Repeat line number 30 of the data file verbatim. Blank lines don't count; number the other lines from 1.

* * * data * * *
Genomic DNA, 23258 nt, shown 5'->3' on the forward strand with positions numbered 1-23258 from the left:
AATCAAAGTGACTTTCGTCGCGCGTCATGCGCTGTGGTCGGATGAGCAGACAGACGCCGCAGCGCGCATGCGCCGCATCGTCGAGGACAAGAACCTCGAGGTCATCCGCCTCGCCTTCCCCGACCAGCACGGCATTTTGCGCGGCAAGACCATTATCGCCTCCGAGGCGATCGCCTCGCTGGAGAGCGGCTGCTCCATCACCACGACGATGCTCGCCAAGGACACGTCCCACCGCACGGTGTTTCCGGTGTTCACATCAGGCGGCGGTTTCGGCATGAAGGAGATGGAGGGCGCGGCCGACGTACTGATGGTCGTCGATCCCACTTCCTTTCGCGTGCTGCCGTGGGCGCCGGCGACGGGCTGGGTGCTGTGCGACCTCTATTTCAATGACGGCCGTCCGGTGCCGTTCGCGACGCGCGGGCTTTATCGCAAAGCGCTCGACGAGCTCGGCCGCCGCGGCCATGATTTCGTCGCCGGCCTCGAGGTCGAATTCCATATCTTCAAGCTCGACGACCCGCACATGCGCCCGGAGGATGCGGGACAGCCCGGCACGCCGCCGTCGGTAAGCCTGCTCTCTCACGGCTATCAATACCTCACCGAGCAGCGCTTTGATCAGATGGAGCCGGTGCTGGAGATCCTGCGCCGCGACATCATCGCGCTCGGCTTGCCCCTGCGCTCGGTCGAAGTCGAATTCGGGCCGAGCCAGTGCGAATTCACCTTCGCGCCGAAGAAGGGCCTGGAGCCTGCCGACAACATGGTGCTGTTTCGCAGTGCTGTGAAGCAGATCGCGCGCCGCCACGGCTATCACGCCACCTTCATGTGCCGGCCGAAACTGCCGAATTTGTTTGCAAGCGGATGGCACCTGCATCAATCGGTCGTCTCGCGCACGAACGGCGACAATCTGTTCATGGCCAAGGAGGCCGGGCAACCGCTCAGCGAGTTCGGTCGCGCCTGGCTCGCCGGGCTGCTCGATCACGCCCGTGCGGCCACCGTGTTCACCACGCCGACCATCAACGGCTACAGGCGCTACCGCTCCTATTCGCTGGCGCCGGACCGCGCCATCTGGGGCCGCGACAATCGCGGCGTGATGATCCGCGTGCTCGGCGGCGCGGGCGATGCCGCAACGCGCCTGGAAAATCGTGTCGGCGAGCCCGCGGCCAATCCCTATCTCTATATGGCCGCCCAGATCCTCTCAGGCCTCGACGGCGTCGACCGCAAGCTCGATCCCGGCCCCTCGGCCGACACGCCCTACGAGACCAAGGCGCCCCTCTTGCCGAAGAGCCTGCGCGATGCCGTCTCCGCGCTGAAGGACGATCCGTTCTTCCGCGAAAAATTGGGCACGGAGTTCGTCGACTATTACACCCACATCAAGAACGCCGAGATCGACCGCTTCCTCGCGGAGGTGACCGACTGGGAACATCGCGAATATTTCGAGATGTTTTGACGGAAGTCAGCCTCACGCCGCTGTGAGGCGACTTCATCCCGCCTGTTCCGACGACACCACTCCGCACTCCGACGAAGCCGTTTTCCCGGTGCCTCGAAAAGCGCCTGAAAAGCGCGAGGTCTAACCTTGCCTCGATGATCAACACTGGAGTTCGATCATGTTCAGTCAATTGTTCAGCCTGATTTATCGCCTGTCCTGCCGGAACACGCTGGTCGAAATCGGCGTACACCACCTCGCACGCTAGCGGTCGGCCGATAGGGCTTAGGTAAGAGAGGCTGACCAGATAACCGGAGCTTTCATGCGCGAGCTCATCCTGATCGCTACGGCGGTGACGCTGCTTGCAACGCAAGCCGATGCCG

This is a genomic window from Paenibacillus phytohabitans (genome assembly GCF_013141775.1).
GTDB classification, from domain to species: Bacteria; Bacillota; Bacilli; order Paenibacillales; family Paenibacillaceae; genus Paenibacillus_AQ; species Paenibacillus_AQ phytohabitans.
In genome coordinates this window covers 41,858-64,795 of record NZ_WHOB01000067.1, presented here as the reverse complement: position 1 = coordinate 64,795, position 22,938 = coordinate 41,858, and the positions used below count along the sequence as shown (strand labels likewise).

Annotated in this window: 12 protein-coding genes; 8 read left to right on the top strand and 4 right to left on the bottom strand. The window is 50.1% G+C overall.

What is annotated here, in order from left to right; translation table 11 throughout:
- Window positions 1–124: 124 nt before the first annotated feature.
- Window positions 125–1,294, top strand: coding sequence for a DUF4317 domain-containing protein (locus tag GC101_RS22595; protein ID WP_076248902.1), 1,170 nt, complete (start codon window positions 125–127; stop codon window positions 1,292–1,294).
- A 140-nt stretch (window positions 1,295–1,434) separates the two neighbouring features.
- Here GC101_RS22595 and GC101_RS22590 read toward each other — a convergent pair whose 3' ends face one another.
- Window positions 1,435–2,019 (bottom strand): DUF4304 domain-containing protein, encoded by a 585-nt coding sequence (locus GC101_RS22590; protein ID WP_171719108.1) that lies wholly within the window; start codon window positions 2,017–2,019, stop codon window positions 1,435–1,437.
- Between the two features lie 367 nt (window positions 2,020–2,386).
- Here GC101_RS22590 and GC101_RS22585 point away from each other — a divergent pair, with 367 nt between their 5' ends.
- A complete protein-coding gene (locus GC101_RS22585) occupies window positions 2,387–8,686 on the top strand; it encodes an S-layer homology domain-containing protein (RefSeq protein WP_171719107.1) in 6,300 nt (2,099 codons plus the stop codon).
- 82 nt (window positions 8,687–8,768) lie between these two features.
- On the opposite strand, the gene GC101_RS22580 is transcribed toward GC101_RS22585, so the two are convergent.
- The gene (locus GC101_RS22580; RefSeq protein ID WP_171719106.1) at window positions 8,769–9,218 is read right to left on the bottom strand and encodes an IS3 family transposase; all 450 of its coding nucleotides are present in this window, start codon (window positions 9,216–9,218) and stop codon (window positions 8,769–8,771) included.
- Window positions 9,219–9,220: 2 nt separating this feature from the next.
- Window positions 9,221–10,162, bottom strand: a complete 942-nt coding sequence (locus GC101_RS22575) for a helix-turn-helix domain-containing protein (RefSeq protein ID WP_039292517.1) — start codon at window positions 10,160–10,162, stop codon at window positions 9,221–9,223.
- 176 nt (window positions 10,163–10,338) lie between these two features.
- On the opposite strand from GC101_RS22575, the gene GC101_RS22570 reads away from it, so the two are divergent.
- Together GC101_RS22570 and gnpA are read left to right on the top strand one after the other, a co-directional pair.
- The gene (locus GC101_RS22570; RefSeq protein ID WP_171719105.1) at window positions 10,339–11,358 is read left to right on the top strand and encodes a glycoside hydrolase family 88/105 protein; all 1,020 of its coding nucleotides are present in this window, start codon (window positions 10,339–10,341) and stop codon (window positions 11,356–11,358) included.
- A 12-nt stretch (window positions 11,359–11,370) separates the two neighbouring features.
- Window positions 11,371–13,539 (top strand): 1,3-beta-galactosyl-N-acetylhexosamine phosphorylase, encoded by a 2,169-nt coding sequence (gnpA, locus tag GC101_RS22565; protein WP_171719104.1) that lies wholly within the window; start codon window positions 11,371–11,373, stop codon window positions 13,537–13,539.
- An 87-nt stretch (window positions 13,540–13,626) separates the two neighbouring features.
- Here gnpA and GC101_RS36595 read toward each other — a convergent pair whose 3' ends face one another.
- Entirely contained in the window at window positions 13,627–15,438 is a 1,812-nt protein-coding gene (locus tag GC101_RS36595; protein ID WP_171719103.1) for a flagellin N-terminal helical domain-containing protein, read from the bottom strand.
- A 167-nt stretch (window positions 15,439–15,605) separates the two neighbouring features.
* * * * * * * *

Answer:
- A 167-nt stretch (window positions 15,439–15,605) separates the two neighbouring features.